PETER KESSLER
PLAY ANALYST FOR ME FOR A MOMENT. HAVING PLAYED THE GOLF COURSE AND GIVEN THAT WE HEAR SO MUCH ABOUT THE IMPORTANCE , PARTICULARLY AT VALDERRAMA OF LOCAL KNOWLEDGE REQUIREMENTS. WHAT DO YOU EXPECT ON THAT PARTICULAR THEME AND THEN DO YOU THINK IT SUITS A PARTICULAR KIND OF PLAYER?

DAVID DUVAL
WELL, I THINK I WOULD AGREE WITH TOM IN WHAT HE SAID ABOUT IT FIT COREY PAVIN WELL. BUT, AT THE SAME TIME, IT IS A SHORT GOLF COURSE AND SO, WHETHER YOU'RE A LONG HITTER, AND YOU DON'T HAVE TO BE PARTICULARLY ACCURATE, YOU'RE STILL GOING TO BE ABLE TO PLAY THE GOLF COURSE WITH LONG IRONS OFF THE TEES, AND SO, YOU PUT A ONE OR 2 IRON IN FRED COUPLES' HANDS AND PUT HIM UP AGAINST ANOTHER PLAYER WHO'S HAVING TO HIT DRIVERS, YOU'RE GONNA PICK FREDDY TO HIT MORE FAIRWAYS AND HAVE MORE OPPORTUNITIES TO HIT IT OFF THE GREENS AND THE GREENS ARE VERY SMALL. THEY'RE VERY UNDULATING. WE DIDN'T SEE THEM AT THE SPEED THAT THEY USUALLY ARE ESPECIALLY, I GUESS, FOR THE VOLVO CHAMPIONSHIPS AT THE END OF THE YEAR BUT, AS FAR AS LOCAL KNOWLEDGE, I MIGHT SOUND YOUNG AND IMMATURE HERE BUT, I THINK TOO MUCH IS MADE OF THAT. YOU KNOW, YOU'RE TALKING ABOUT THE 12 BEST US PLAYERS AGAINST THE 12 BEST EUROPEAN PLAYERS AND YOU'RE GOING TO TELL ME THAT THEY'RE NOT GONNA KNOW THE GOLF COURSE AFTER 3 DAYS, I MEAN

PETER KESSLER
I THINK THEY WILL

DAVID DUVAL
I THINK THAT'S A BIT OF AN INSULT TO THEIR ABILITIES IF ANYTHING.

PETER KESSLER
NO QUESTION ABOUT IT AND I AGREE WITH YOU IN THAT THIS WHOLE THING HAS BEEN OVER BLOWN ABOUT, NOT ONLY THE LOCAL KNOWLEDGE BUT ABOUT THE MATCH UPS AND ABOUT PAIRING CERTAIN PEOPLE TOGETHER. IT'S NOT AS THOUGH WE HAVE MOLDABLE YOUNG PLAYERS WHO COULD BE GREAT ONE DAY. THEY'RE ALREADY THERE. IT'S GO OUT AND PLAY, FELLOWS

DAVID DUVAL
YOU KNOW, THEY BRING UP TIGER WOODS AND JUSTIN LEONARD AND JIM FURYK AS ROOKIES. DOESN'T QUITE SOUND RIGHT, DOES IT? IT DOESN'T SOUND IT TO ME I MEAN, YOU'RE TALKING ABOUT, HE WAS JUST SURPASSED AS #1 PLAYER IN THE WORLD THIS WEEK. I GUESS TIGER WAS. BUT, THE MASTERS CHAMPION, THE BRITISH OPEN CHAMPION, FURYK'S WON 2 OR 3 TOUR EVENTS AND YOU GOTTA CALL THEM ROOKIES?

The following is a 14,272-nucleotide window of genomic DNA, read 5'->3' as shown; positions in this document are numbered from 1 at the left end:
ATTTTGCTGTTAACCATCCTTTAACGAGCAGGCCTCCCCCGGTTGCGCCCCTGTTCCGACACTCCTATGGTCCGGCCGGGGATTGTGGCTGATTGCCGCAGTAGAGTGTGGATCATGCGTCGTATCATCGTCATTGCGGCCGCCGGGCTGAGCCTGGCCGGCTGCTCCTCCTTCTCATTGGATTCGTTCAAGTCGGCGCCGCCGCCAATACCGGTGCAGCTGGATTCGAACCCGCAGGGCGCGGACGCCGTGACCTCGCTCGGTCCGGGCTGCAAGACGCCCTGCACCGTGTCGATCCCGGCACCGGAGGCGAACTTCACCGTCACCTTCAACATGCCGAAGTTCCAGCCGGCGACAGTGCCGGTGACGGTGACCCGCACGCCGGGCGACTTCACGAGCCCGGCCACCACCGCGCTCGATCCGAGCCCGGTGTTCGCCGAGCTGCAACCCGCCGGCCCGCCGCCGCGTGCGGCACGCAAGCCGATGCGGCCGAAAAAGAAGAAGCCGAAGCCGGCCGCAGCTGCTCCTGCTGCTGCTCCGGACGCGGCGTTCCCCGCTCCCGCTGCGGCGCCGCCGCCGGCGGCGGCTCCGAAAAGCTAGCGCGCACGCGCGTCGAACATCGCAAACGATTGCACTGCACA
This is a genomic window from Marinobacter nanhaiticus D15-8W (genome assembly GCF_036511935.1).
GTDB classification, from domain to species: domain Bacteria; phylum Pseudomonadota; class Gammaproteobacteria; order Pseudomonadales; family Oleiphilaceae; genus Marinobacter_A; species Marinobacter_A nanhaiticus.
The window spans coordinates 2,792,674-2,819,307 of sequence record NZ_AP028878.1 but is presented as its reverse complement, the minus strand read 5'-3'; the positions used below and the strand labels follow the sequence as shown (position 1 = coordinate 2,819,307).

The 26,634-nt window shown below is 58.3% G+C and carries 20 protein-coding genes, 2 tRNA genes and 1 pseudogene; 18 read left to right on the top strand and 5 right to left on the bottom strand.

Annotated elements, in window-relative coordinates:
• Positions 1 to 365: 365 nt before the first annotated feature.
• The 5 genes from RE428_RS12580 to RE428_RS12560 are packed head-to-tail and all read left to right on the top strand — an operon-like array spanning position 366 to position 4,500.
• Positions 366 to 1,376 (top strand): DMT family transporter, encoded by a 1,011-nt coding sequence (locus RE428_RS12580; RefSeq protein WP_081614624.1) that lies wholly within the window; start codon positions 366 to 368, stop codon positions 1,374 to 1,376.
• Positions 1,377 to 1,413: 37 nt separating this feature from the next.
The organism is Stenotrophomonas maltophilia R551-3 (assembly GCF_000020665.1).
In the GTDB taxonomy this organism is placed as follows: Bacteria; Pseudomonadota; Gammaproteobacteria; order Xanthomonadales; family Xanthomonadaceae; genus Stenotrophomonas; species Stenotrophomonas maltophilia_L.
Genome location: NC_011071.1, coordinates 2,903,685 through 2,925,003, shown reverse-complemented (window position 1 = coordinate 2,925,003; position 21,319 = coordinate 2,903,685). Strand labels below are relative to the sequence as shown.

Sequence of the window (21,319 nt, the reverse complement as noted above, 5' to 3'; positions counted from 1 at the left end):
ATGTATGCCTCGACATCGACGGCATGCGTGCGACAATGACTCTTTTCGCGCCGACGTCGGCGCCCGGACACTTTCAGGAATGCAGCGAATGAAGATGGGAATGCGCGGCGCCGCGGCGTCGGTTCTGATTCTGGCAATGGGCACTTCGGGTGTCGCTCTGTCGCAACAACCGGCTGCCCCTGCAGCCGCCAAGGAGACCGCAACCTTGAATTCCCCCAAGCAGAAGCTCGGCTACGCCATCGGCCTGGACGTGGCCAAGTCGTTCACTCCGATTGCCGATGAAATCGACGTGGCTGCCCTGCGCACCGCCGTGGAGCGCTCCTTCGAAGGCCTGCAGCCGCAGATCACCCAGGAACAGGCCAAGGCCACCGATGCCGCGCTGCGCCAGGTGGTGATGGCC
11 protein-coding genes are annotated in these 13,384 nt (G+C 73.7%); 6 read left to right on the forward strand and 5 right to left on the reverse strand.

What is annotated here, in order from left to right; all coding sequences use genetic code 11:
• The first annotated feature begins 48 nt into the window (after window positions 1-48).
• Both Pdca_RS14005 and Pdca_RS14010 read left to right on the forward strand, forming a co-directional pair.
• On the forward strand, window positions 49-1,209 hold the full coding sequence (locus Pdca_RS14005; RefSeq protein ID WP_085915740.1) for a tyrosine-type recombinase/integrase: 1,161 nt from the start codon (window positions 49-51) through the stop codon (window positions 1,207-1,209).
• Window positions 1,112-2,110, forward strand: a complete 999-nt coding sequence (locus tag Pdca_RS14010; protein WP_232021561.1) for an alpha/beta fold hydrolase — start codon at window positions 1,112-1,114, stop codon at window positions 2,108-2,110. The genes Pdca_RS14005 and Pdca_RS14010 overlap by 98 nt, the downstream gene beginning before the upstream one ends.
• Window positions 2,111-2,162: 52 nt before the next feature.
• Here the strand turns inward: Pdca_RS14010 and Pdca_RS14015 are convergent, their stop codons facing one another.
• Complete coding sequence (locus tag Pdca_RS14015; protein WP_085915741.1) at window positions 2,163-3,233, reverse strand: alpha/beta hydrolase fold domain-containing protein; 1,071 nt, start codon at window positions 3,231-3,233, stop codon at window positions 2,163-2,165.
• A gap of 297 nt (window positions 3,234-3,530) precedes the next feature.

PETER KESSLER
AND JUSTIN'S A FORMER US AMATEUR CHAMPION.

DAVID DUVAL
OH, YEAH, NCAA. THEY'RE NOT ROOKIES

PETER KESSLER
I COULDN'T IMAGINE PUTTING TOGETHER A MORE EXPERIENCED TEAM OF MATCH PLAYERS THAN THE PEOPLE THAT YOU'VE JUST MENTIONED

DAVID DUVAL
YEAH, I THINK THE US IS VERY WELL REPRESENTED.

PETER KESSLER
WE'RE GOING TO TAKE A VERY SHORT BREAK. WE WILL BE RIGHT BACK WITH DAVID. IF YOU'D LIKE TO TALK TO HIM, GIVE US A CALL AT 1-800-842-9987. WE'LL BE RIGHT BACK

(BREAK)

 
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Garcia 2 back in weather-delayed Singapore Open

By Associated PressJanuary 20, 2018, 3:06 pm

SINGAPORE - Danthai Boonma and Chapchai Nirat built a two-stroke lead over a chasing pack that includes Sergio Garcia and Ryo Ishikawa midway through the third round of the weather-interrupted Singapore Open on Saturday.